When we talked about being 'blacklisted' by Bank Negara, we were of course sent questions about the issue. One that struck us as a common problem seemed to be: what happens if a person is 'blacklisted' not through his own fault, but through that of a borrower whom he provided a guarantee for in a loan agreement?
Today, we tell you exactly what it means to be a guarantor but be warned; if you didn't know before, you may not like what you will read.
What is a Guarantor?
A guarantor is someone who provides a bank or lending institution with a guarantee that the person borrowing money will repay. But this isn't just a guarantee in words alone: it means, you are responsible for making sure the bank gets paid, even if it means you have to pay for the loan yourself!
In a nutshell, the guarantor is liable to repay the loan if the bank is unable to collect the amount from the borrower. The exact details of the guarantee document which a guarantor signs may differ from bank to bank but the responsibility remains the same.
So, I Have to Pay for a Loan I Didn't Take?
The simple answer is yes. But, you will usually only be liable for the amount when you receive a a letter of demand from the bank. Unfortunately, the bank has the right to demand repayment from you at the same time they demand payment from the borrower. There is, at the moment no law that forces them to go after the borrower first, unless in select cases of personal loans or if they want to institute bankruptcy proceedings. Even in such instances, the bank only need show that they did do everything they can to contact the borrower and failed.
This sadly also means that if the borrower has defaulted; this record will show up on your credit rating and the only way to clear it is to get the borrower or yourself to pay up the owed amount.
Can I Get Out of It Now?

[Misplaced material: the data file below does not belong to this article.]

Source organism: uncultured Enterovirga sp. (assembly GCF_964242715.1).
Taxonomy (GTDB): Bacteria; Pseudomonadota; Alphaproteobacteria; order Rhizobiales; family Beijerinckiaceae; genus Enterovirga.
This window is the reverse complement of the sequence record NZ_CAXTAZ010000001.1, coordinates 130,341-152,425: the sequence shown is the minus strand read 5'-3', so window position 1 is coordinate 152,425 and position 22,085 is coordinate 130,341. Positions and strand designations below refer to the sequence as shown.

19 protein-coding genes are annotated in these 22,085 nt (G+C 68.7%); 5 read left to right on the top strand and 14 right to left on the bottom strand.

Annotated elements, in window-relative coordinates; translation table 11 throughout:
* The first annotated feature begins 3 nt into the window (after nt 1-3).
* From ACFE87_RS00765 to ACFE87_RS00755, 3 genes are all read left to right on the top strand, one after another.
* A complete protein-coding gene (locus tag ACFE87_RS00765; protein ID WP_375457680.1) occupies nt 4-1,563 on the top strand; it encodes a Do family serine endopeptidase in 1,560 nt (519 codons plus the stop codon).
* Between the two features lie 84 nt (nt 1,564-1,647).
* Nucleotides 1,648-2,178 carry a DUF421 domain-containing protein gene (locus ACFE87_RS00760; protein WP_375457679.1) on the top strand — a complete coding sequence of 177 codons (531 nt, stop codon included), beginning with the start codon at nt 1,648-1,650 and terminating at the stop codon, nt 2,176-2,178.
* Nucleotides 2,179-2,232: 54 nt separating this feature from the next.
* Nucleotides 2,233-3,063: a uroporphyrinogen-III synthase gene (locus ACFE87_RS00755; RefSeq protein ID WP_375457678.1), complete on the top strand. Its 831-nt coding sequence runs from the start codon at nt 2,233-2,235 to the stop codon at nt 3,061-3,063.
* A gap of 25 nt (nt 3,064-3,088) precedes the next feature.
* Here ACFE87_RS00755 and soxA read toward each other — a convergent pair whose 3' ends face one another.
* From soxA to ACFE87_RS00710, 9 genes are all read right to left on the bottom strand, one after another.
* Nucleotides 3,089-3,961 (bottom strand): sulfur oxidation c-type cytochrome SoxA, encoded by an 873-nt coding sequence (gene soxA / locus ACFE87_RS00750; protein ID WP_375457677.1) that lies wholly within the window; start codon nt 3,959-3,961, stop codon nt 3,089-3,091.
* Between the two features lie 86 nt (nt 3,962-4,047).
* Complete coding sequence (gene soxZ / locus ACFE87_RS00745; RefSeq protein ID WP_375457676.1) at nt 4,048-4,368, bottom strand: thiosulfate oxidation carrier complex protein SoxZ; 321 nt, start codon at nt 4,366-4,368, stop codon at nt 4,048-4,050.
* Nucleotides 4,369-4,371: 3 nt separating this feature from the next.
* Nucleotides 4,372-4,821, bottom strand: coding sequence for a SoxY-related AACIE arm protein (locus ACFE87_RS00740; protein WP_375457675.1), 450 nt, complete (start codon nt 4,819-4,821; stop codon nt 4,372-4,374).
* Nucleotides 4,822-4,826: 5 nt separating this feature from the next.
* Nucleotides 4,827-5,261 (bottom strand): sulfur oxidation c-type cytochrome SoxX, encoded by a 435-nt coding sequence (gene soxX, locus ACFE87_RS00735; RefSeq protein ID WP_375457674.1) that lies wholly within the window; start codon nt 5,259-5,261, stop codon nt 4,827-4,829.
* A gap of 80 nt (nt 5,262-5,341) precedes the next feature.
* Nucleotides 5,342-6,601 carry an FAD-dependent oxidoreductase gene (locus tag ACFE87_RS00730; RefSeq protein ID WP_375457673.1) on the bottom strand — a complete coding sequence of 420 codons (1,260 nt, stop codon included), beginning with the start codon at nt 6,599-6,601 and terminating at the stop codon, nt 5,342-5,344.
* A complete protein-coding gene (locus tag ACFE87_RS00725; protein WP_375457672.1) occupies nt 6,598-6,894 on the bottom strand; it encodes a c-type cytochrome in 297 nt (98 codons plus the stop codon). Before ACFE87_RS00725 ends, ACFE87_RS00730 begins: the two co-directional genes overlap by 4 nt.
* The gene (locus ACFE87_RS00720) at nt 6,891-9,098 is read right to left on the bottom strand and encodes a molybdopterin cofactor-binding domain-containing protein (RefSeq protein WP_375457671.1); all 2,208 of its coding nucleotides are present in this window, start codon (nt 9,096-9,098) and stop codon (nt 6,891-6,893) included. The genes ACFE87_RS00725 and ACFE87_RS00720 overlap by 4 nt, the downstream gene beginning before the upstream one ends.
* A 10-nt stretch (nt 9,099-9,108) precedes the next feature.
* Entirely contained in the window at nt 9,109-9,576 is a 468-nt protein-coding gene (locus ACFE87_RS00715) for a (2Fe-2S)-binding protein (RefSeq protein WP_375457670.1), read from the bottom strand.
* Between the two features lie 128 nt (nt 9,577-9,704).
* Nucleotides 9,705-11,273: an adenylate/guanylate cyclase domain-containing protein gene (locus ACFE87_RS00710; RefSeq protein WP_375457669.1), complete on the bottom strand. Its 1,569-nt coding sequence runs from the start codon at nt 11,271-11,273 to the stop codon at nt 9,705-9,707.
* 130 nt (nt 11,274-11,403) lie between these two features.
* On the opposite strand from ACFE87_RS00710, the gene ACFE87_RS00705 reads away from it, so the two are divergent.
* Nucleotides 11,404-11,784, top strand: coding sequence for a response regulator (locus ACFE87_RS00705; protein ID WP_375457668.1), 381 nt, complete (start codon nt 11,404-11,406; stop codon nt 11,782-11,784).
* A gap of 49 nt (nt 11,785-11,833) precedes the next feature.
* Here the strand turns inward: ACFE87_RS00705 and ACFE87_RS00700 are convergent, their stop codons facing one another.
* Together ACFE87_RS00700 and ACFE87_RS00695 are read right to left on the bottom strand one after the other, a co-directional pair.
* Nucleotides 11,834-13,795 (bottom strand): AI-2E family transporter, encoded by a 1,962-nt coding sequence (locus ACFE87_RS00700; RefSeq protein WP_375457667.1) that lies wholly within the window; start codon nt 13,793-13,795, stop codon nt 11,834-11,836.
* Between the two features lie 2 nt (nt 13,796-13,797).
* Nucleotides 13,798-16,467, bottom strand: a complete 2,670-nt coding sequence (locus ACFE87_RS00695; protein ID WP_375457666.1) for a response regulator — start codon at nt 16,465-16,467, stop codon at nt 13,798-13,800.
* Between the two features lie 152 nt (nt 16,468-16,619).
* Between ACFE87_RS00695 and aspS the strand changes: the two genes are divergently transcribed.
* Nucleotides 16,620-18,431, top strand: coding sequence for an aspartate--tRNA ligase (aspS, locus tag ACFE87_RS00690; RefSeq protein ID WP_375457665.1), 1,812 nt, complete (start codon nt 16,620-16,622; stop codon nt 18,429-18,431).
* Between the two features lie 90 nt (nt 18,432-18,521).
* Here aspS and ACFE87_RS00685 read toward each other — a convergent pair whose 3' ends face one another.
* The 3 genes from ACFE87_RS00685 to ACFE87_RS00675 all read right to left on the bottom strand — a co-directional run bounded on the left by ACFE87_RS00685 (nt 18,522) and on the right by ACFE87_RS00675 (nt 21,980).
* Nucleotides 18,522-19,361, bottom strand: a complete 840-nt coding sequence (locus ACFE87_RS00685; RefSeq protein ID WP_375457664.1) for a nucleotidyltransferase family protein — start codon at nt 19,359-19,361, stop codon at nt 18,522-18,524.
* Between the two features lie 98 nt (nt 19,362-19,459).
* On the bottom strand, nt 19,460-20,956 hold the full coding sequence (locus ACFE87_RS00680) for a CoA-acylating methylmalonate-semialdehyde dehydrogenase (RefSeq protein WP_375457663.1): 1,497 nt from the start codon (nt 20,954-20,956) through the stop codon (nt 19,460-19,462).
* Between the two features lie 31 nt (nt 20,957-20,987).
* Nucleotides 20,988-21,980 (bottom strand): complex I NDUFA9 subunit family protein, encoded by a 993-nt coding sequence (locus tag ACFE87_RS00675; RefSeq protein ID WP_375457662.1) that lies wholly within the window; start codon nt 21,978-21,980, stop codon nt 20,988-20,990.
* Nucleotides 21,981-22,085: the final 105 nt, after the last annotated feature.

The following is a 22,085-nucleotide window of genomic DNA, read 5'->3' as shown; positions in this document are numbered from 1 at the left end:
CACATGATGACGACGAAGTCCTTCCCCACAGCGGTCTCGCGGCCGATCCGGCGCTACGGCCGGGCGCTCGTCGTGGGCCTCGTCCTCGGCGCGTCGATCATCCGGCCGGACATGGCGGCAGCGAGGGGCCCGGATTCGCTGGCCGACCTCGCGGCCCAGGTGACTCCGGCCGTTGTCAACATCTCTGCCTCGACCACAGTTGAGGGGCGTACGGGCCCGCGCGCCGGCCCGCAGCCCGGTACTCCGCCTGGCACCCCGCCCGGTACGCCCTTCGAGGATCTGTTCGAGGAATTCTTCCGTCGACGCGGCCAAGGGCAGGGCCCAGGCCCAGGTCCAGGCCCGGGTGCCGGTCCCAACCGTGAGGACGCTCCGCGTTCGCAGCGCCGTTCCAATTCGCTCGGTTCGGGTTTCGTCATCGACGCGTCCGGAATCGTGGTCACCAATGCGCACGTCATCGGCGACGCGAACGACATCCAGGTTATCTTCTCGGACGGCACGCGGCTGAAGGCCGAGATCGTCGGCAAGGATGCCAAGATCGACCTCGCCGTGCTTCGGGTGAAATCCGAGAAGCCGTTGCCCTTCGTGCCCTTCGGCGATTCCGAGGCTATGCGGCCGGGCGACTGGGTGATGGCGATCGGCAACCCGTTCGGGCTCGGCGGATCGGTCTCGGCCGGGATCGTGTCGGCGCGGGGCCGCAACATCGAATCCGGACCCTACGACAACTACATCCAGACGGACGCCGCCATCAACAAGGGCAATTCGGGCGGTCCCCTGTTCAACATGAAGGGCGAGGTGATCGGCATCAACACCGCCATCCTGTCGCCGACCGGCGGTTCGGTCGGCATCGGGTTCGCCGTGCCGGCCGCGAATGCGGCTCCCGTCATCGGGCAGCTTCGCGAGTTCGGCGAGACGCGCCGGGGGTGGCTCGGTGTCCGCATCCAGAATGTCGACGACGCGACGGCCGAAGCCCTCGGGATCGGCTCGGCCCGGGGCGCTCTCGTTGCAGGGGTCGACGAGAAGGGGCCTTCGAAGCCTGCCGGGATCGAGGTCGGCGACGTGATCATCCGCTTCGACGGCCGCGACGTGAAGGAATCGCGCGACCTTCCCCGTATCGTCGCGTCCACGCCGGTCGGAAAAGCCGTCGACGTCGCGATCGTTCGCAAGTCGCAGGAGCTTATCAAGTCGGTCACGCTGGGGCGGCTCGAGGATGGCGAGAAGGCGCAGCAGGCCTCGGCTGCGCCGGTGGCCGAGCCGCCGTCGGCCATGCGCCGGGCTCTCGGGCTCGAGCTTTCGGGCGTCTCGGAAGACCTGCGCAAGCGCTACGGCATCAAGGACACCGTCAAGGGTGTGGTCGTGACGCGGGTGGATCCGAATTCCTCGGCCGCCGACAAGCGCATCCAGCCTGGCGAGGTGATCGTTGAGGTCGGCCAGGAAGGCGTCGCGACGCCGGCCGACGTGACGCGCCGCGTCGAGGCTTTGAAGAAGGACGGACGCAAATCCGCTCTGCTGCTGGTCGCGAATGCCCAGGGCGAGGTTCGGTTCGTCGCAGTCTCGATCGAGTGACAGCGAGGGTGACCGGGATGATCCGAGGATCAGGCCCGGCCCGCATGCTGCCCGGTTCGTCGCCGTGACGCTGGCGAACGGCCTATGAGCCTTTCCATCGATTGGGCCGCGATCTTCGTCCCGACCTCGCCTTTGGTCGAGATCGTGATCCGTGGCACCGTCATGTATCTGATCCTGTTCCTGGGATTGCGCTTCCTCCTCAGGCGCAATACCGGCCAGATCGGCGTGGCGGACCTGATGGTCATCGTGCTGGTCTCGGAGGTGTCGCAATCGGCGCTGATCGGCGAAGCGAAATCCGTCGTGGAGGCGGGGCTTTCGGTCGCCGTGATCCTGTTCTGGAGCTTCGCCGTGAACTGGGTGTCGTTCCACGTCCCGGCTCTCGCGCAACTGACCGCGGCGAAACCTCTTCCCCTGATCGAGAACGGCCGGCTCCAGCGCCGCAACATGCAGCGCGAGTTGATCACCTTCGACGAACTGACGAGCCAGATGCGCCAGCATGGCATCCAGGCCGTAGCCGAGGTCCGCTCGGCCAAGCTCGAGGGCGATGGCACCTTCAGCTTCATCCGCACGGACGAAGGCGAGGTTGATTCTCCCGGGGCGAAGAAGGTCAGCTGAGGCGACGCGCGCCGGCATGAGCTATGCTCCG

Depending on the terms of your agreement of guarantee with the bank; they may or may not let you get out of being a guarantor. The norm is that most banks will not allow it unless the loan is paid off in full. The only other way is if the bank acted in a way that contravenes the agreement (which they wouldn't do!).
But do try talking to the bank if you are concerned that you won't be able to make the repayment. It's unlikely but always worth a shot. Some banks may agree with some conditions.
The other step you can attempt is to get the borrower to sign a letter of indemnity for you (if you have not already done this), to ensure that if he/she should default; you will be able to take legal action against them. If the borrower is sincere, getting a letter of indemnity should not be a problem even at a later stage, though it is always advisable to get it before you sign the guarantee agreement.
For the Would-Be Guarantor
If you are thinking of becoming a guarantor for someone, hold up! You'll want to know the following things first. Here's a list of to-do's before you sign the dotted line.
- Read the contract word for word and if you are unable to understand the legalspeak; hire a personal lawyer to explain to you exactly what your liabilities are within the guarantee agreement. Do not sign anything you do not fully understand.
- Ask yourself if you will be able to repay the amount (and if you're willing to repay the amount) should the borrower default.
- Sign a letter of indemnity with the borrower to ensure that if they miss a payment, you will be able to institute legal proceedings against them.
- Make sure the document contains clear details on your liability and the amount you will be liable for including interest charges. If anything is missing, don't sign. Never, ever sign a half-finished document!
Being a guarantor means being liable for someone else's loan repayments if they don't pay it, so don't take the request lightly. Unfortunately, there isn't much leeway to get out of a guarantee agreement once you've given it so think wisely before committing!
Disclaimer: The above is meant as a general view on the liabilities of a guarantor and should not be construed as a replacement for professional legal advice. Do consult your lawyer on the specifics of your guarantee agreement should you have further concerns.